|Motion:||INTERNAL RULES OF PROCEDURE|
|Proposer:||FYEG Executive Committee (decided on: 07/14/2019)|
B1-837-2 to INTERNAL RULES OF PROCEDURE
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7.4 Safer Spaces
7.4.1 Safer Spaces Policy
Safer spaces are evolving and not static. We have high expectations on how we behave towards each other in our meetings, actions and social spaces. Making a space safer means different things depending on the group of people involved as each group has different needs. This policy aims to be considered in every meeting involving FYEG, but the document should evolve as we learn and grow.
As an organisation we build social relationships inside and outside of meetings and actions. We commit to this Safer Spaces policy wherever we are together, this includes ensuring that ALL spaces are inclusive and harmless.
If someone violates these agreements a discussion or mediation process can happen, depending on the wishes of the person who was affected. If a serious violation happens to the extent that someone feels unsafe, they can be asked to leave the space and/or speak with one member of the Awareness Group. If necessary, the Sexual Harassment Protocol will be activated.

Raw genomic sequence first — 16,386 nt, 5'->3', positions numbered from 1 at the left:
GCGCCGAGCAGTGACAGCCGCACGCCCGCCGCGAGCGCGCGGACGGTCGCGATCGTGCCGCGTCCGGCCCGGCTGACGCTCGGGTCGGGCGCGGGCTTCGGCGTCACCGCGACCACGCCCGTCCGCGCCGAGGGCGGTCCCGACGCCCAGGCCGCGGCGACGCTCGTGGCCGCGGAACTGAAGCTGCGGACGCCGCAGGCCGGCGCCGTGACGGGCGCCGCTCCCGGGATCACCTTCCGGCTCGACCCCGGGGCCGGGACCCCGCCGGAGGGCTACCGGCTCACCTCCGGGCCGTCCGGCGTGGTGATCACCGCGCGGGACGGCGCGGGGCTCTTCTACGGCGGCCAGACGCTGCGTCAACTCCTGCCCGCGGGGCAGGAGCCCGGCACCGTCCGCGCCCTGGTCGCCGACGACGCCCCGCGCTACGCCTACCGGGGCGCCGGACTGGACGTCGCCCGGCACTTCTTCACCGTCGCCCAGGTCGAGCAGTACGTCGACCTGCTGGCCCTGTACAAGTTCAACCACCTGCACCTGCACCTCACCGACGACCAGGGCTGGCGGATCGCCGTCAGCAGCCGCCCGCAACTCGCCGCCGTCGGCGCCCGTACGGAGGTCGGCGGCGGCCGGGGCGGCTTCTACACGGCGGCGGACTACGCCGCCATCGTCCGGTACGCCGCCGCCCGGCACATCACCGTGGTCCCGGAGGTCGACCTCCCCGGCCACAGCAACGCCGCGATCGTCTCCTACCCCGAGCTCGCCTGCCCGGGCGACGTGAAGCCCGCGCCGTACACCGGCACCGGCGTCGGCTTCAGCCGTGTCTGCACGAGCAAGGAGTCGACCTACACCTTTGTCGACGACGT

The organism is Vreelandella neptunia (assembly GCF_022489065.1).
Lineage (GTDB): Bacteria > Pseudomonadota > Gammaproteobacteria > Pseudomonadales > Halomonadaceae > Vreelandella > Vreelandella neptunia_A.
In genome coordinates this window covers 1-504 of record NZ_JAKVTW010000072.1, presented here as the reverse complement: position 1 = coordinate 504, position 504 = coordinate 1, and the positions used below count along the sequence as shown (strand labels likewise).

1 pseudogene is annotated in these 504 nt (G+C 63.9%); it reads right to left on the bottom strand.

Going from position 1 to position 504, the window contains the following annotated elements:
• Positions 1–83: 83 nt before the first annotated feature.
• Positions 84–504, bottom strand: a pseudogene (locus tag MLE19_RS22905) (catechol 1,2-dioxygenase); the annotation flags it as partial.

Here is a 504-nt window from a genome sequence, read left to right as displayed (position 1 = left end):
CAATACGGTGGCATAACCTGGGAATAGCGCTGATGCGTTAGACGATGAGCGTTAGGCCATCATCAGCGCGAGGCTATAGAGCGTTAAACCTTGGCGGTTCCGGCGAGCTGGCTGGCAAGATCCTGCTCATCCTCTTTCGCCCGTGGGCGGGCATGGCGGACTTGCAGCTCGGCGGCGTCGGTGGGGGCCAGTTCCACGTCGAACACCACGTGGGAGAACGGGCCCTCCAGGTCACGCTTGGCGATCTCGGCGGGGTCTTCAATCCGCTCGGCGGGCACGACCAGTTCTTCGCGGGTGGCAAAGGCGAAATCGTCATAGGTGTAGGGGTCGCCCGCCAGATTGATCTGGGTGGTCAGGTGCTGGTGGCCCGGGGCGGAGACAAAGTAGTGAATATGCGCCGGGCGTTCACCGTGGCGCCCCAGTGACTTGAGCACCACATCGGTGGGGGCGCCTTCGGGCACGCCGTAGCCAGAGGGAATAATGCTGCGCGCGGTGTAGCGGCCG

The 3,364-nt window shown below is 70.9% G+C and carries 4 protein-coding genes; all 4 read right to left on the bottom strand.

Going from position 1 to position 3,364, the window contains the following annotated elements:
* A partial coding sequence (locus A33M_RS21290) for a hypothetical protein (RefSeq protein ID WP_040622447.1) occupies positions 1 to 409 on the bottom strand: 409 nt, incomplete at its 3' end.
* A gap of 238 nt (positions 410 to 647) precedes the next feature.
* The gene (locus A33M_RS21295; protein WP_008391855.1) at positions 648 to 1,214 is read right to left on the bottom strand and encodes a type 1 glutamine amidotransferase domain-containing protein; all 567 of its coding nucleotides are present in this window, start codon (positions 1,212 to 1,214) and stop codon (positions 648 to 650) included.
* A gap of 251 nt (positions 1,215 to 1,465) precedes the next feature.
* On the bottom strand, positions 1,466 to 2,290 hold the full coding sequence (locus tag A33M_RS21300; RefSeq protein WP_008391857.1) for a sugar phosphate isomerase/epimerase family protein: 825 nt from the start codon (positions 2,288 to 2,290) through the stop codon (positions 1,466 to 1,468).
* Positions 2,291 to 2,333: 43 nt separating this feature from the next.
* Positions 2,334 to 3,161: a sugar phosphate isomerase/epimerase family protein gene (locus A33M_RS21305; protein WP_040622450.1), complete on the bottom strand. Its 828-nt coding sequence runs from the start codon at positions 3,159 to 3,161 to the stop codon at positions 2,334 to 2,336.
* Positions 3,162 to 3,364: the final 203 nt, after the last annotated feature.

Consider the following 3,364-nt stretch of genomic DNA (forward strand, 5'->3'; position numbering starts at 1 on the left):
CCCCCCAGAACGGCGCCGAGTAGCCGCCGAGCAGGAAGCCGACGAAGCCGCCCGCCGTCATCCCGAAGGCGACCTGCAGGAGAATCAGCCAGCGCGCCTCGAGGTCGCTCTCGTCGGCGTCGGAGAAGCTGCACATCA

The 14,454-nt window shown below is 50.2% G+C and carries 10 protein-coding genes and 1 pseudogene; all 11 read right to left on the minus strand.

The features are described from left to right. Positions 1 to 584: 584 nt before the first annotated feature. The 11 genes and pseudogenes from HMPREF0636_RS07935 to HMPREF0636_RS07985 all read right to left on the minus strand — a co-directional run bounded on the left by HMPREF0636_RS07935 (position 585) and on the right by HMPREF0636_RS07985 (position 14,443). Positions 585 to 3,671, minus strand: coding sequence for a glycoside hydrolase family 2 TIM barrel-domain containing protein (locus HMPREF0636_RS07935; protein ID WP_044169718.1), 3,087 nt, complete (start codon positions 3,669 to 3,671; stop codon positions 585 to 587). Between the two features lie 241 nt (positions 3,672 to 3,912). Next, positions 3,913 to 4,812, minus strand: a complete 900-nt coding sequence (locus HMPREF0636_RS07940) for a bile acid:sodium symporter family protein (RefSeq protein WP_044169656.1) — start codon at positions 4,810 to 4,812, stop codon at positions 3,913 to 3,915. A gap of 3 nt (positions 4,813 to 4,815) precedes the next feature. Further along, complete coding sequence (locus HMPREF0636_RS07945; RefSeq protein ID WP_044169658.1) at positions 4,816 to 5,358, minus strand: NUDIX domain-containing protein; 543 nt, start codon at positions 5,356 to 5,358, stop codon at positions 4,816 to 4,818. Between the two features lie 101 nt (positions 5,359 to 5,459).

1. Respect! Racism, as well as ageism, GSRM-phobia , sexism, ableism or prejudice based on ethnicity, nationality, class, gender, gender presentation, language ability, asylum status or religious affiliation is unacceptable and will be challenged. FYEG has a zero-tolerance policy with any kind of discrimination, even though we acknowledge that there can be different levels in a breach of a safe space.
2. Be aware of your privileges! Including racial, class and gender privilege and/or less obvious or invisible hierarchies. Think about how your words, opinions and feelings are influenced and who they might exclude or harm.
3. Consent! Respect each other’s physical and emotional boundaries, always get explicit verbal consent before touching someone or crossing boundaries. Don’t assume your physical & emotional boundaries are the same as other people’s.
4. Friendly use of language! Be aware of the language you use in discussion and how you relate to others. Try to speak slowly and clearly and use uncomplicated language especially when non-natives speakers are involved in the conversation.
5. Don’t anticipate yourself! Avoid assuming the opinions and identifications of other participants.
6. Learning; if you don’t understand something, just ask. You may be directed to a book, website or skill share to learn more. It’s ok to make mistakes. Please show appreciation for the hard work of others and be considerate when you offer criticism.
7. Everyone has their turn; give each person the time and space to speak. In large groups, or for groups using facilitation: Raise your hand to speak.
8. Calling out; if you have acted or spoken harmfully, even if unintentionally, expect that someone will bring this up to you. If this happens, listen and reflect on what they are saying even if you think they may be wrong. Don’t try to absolve yourself of responsibility.
This policy should be expanded with specific measures and practices to promote the creation of safer spaces.